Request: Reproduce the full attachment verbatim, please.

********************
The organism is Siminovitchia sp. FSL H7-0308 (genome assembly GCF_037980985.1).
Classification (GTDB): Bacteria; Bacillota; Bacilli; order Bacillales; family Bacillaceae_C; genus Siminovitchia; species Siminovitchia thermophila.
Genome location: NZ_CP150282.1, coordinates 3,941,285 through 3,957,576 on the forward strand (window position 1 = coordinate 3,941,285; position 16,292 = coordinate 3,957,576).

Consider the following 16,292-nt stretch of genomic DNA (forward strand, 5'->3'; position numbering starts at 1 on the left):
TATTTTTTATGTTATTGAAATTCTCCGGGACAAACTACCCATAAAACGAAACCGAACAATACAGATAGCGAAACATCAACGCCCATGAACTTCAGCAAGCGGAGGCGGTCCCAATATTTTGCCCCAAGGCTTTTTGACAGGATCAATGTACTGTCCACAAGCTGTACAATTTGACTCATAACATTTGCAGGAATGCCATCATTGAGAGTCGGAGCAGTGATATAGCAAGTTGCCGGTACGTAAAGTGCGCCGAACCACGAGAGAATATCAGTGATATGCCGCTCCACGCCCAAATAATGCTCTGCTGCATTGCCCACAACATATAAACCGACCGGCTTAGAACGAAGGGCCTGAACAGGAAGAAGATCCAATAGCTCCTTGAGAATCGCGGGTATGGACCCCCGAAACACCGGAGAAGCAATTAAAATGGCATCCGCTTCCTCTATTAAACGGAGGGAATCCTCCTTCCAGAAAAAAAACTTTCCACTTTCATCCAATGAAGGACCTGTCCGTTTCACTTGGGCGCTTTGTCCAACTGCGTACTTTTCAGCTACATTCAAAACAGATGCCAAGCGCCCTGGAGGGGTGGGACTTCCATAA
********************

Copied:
The organism is Siminovitchia sp. FSL H7-0308 (genome assembly GCF_037980985.1).
Classification (GTDB): Bacteria; Bacillota; Bacilli; order Bacillales; family Bacillaceae_C; genus Siminovitchia; species Siminovitchia thermophila.
Genome location: NZ_CP150282.1, coordinates 3,941,285 through 3,957,576 on the forward strand (window position 1 = coordinate 3,941,285; position 16,292 = coordinate 3,957,576).

Consider the following 16,292-nt stretch of genomic DNA (forward strand, 5'->3'; position numbering starts at 1 on the left):
TATTTTTTATGTTATTGAAATTCTCCGGGACAAACTACCCATAAAACGAAACCGAACAATACAGATAGCGAAACATCAACGCCCATGAACTTCAGCAAGCGGAGGCGGTCCCAATATTTTGCCCCAAGGCTTTTTGACAGGATCAATGTACTGTCCACAAGCTGTACAATTTGACTCATAACATTTGCAGGAATGCCATCATTGAGAGTCGGAGCAGTGATATAGCAAGTTGCCGGTACGTAAAGTGCGCCGAACCACGAGAGAATATCAGTGATATGCCGCTCCACGCCCAAATAATGCTCTGCTGCATTGCCCACAACATATAAACCGACCGGCTTAGAACGAAGGGCCTGAACAGGAAGAAGATCCAATAGCTCCTTGAGAATCGCGGGTATGGACCCCCGAAACACCGGAGAAGCAATTAAAATGGCATCCGCTTCCTCTATTAAACGGAGGGAATCCTCCTTCCAGAAAAAAAACTTTCCACTTTCATCCAATGAAGGACCTGTCCGTTTCACTTGGGCGCTTTGTCCAACTGCGTACTTTTCAGCTACATTCAAAACAGATGCCAAGCGCCCTGGAGGGGTGGGACTTCCATAA